Patriotism just can't be taught
Without a change in mindset, no amount of education will make us love China more
In practice, politics has always meant the systematic mobilisation of support and organisation of hatred. That's why no government in power can resist the temptation to wrap itself in the flag and preach patriotism.
Yet patriotic education is an oxymoron because the love of one's country is 90 per cent passion and only 10 per cent education. In essence, patriotism is an enlarged, extended and exaggerated form of self-love - you love your country not because your government tells you to or your teachers say it's a good idea, but because you consider yourself part of the country.
Editorial writers, government officials, artists and politicians may want us to believe that patriotism is the noblest of human sentiment. But the truth is that patriotism grows out of narcissism and self-preservation. In the eyes of social Darwinists, patriotism, like many other forms of seemingly altruistic human behaviour, makes evolutionary sense and is therefore selfish in its own way - it is essential for the survival of a people.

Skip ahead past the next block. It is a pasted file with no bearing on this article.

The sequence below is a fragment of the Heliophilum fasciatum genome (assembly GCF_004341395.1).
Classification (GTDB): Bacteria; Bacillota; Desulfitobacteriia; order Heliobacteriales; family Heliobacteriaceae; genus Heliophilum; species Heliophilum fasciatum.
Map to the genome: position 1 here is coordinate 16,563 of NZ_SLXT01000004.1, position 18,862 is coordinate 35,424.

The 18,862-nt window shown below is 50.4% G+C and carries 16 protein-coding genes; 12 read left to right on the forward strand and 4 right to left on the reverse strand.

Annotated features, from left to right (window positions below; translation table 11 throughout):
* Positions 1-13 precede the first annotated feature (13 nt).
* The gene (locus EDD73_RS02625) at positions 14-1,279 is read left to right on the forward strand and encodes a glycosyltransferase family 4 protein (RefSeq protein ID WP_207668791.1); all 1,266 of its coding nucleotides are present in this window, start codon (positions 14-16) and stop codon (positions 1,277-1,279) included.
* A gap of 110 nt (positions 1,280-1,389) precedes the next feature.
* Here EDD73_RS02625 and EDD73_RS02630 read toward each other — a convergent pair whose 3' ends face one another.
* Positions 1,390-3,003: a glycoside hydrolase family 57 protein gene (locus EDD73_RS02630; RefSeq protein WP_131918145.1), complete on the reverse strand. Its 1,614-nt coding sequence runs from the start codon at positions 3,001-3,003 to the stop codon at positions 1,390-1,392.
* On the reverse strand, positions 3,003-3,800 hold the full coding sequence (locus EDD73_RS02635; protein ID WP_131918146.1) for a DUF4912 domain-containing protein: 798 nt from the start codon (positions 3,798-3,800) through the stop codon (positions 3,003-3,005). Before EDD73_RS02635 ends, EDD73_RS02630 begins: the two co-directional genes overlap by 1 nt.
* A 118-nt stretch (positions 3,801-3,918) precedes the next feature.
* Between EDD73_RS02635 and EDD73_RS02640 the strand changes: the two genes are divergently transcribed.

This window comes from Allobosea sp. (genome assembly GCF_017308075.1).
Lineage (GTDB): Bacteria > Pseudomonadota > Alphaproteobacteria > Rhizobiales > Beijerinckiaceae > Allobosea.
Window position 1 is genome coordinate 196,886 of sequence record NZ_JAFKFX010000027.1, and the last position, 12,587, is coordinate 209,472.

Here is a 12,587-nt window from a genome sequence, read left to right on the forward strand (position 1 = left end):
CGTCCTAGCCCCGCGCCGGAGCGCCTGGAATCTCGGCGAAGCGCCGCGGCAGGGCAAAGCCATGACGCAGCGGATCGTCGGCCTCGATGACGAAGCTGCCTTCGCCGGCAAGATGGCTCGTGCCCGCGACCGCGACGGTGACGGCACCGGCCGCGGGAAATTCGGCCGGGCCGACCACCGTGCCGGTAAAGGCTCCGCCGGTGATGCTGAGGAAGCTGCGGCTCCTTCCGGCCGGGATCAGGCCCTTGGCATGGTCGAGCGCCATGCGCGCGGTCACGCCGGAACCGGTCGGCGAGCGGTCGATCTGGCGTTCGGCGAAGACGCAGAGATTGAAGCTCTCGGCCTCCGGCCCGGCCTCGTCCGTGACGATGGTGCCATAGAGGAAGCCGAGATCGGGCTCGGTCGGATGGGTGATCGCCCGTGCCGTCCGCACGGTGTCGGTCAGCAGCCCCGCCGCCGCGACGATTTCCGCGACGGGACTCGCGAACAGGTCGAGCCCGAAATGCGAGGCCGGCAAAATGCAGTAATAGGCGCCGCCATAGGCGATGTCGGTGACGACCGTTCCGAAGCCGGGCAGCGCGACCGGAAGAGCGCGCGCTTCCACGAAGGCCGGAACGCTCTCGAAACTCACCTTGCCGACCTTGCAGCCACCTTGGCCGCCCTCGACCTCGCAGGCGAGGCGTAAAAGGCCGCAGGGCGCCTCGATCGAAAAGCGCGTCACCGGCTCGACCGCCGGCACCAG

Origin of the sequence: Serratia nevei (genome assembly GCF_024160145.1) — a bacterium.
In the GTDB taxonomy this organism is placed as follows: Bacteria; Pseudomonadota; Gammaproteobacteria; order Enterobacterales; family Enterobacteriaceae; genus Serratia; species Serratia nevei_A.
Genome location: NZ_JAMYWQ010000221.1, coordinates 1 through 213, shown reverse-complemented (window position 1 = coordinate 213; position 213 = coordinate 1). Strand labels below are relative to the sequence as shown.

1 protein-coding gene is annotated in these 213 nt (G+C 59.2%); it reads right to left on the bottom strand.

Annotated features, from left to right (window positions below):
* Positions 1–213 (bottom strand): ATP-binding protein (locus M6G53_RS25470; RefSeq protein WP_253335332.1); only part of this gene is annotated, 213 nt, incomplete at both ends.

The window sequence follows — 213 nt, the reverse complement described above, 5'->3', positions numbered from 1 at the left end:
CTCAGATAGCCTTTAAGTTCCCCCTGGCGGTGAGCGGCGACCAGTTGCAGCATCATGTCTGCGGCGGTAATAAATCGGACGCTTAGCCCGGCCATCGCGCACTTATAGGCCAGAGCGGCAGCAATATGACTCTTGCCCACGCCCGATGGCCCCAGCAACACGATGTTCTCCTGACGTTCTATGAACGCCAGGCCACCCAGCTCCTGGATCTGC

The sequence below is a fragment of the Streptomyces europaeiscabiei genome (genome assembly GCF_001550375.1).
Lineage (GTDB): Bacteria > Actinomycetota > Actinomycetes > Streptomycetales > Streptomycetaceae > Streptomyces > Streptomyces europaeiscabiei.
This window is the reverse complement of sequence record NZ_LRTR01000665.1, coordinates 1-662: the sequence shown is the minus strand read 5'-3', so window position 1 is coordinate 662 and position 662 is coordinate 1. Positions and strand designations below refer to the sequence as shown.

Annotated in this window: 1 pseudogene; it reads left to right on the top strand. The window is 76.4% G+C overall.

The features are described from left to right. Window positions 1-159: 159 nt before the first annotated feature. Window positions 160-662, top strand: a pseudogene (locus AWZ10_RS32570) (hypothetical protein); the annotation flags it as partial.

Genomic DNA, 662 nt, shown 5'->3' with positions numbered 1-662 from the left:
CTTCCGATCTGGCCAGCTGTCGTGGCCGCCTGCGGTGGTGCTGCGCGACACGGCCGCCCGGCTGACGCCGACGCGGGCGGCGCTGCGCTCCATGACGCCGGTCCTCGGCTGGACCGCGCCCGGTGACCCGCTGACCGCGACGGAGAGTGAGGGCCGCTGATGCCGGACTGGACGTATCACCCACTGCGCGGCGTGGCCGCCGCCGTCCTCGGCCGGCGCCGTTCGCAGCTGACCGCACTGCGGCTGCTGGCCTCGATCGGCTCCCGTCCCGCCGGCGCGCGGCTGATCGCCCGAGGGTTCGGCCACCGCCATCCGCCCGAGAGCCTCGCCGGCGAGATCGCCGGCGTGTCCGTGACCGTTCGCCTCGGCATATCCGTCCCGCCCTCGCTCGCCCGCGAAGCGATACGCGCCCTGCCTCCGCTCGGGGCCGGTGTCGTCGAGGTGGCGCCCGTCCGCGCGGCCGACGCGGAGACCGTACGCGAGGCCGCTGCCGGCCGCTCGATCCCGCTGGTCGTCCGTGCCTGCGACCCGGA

If a significant portion of Hong Kong people has always come across as defiantly and embarrassingly unpatriotic, it is because in their minds, the interests of the country and the city are locked in a zero-sum relationship. This view, which may seem wrong-headed and short-sighted, in fact has history on its side.
For much of the 20th century, under the British, Hong Kong benefited from the turmoil and misfortunes of mainland China, so much so it could almost be said that any crisis on the mainland was an opportunity for Hong Kong. When the communists took over in the 1940s, for example, some of the country's richest, most enterprising and resourceful capitalists fled to Hong Kong, bringing with them their money, business acumen and networks of contacts. And while unchecked population growth continues to be one of China's most intractable social problems, Hong Kong has taken advantage of its cheap manpower to grow into one of Asia's largest industrial centres.
Hong Kong's interests seemed finally to coincide with the mainland's in the 1980s, when the city began to benefit immensely from China's open-door policy as a gateway to the country. But what happened on June 4, 1989, ruined the party. Today, still haunted by those memories, pragmatic Hongkongers know only too well that their interests are now inseparable from the mainland's. But they still can't bring themselves to say "I love you" to their motherland.
There's something about the country they don't want to be part of. As long as this mentality remains, no amount of patriotic education will make Hong Kong people less unpatriotic than they are now.
Perry Lam is a local cultural critic